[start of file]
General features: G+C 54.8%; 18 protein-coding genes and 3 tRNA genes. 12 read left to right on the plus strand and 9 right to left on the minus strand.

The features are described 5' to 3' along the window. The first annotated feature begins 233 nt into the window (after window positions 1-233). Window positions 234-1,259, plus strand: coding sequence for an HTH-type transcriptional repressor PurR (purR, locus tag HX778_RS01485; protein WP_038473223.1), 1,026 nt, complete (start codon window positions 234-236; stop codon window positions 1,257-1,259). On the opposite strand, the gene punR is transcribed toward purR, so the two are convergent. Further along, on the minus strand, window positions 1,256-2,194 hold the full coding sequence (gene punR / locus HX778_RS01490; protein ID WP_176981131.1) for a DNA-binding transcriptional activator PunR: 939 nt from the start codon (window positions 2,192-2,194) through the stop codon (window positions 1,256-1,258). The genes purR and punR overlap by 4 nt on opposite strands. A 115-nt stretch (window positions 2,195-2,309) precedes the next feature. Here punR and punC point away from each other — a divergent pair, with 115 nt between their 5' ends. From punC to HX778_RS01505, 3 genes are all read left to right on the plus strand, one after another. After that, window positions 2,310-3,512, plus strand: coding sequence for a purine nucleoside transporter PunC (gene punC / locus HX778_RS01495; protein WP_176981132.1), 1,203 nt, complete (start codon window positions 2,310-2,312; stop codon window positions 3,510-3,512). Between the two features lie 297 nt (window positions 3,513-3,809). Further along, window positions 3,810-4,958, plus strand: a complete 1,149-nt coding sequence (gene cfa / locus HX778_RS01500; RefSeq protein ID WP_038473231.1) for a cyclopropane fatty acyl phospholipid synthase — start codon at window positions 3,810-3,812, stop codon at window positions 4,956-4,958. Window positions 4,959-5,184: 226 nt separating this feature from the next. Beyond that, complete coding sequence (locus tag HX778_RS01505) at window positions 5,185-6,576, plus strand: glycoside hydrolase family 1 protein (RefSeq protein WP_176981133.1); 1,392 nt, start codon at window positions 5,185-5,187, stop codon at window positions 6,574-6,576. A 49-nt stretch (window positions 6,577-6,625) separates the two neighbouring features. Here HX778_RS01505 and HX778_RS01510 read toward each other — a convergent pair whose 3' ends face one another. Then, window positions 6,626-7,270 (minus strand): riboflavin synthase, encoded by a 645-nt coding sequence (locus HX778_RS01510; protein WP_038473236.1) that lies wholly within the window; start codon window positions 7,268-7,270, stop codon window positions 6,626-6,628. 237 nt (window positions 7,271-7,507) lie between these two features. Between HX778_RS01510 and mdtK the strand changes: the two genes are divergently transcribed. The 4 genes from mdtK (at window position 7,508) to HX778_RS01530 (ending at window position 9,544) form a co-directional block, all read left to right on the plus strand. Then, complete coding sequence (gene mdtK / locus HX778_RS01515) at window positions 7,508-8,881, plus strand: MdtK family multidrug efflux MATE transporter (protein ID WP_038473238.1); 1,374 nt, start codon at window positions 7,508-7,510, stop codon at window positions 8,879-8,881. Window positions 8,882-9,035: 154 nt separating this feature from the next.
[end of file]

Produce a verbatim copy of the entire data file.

General features: G+C 54.8%; 18 protein-coding genes and 3 tRNA genes. 12 read left to right on the plus strand and 9 right to left on the minus strand.

The features are described 5' to 3' along the window. The first annotated feature begins 233 nt into the window (after window positions 1-233). Window positions 234-1,259, plus strand: coding sequence for an HTH-type transcriptional repressor PurR (purR, locus tag HX778_RS01485; protein WP_038473223.1), 1,026 nt, complete (start codon window positions 234-236; stop codon window positions 1,257-1,259). On the opposite strand, the gene punR is transcribed toward purR, so the two are convergent. Further along, on the minus strand, window positions 1,256-2,194 hold the full coding sequence (gene punR / locus HX778_RS01490; protein ID WP_176981131.1) for a DNA-binding transcriptional activator PunR: 939 nt from the start codon (window positions 2,192-2,194) through the stop codon (window positions 1,256-1,258). The genes purR and punR overlap by 4 nt on opposite strands. A 115-nt stretch (window positions 2,195-2,309) precedes the next feature. Here punR and punC point away from each other — a divergent pair, with 115 nt between their 5' ends. From punC to HX778_RS01505, 3 genes are all read left to right on the plus strand, one after another. After that, window positions 2,310-3,512, plus strand: coding sequence for a purine nucleoside transporter PunC (gene punC / locus HX778_RS01495; protein WP_176981132.1), 1,203 nt, complete (start codon window positions 2,310-2,312; stop codon window positions 3,510-3,512). Between the two features lie 297 nt (window positions 3,513-3,809). Further along, window positions 3,810-4,958, plus strand: a complete 1,149-nt coding sequence (gene cfa / locus HX778_RS01500; RefSeq protein ID WP_038473231.1) for a cyclopropane fatty acyl phospholipid synthase — start codon at window positions 3,810-3,812, stop codon at window positions 4,956-4,958. Window positions 4,959-5,184: 226 nt separating this feature from the next. Beyond that, complete coding sequence (locus tag HX778_RS01505) at window positions 5,185-6,576, plus strand: glycoside hydrolase family 1 protein (RefSeq protein WP_176981133.1); 1,392 nt, start codon at window positions 5,185-5,187, stop codon at window positions 6,574-6,576. A 49-nt stretch (window positions 6,577-6,625) separates the two neighbouring features. Here HX778_RS01505 and HX778_RS01510 read toward each other — a convergent pair whose 3' ends face one another. Then, window positions 6,626-7,270 (minus strand): riboflavin synthase, encoded by a 645-nt coding sequence (locus HX778_RS01510; protein WP_038473236.1) that lies wholly within the window; start codon window positions 7,268-7,270, stop codon window positions 6,626-6,628. 237 nt (window positions 7,271-7,507) lie between these two features. Between HX778_RS01510 and mdtK the strand changes: the two genes are divergently transcribed. The 4 genes from mdtK (at window position 7,508) to HX778_RS01530 (ending at window position 9,544) form a co-directional block, all read left to right on the plus strand. Then, complete coding sequence (gene mdtK / locus HX778_RS01515) at window positions 7,508-8,881, plus strand: MdtK family multidrug efflux MATE transporter (protein ID WP_038473238.1); 1,374 nt, start codon at window positions 7,508-7,510, stop codon at window positions 8,879-8,881. Window positions 8,882-9,035: 154 nt separating this feature from the next.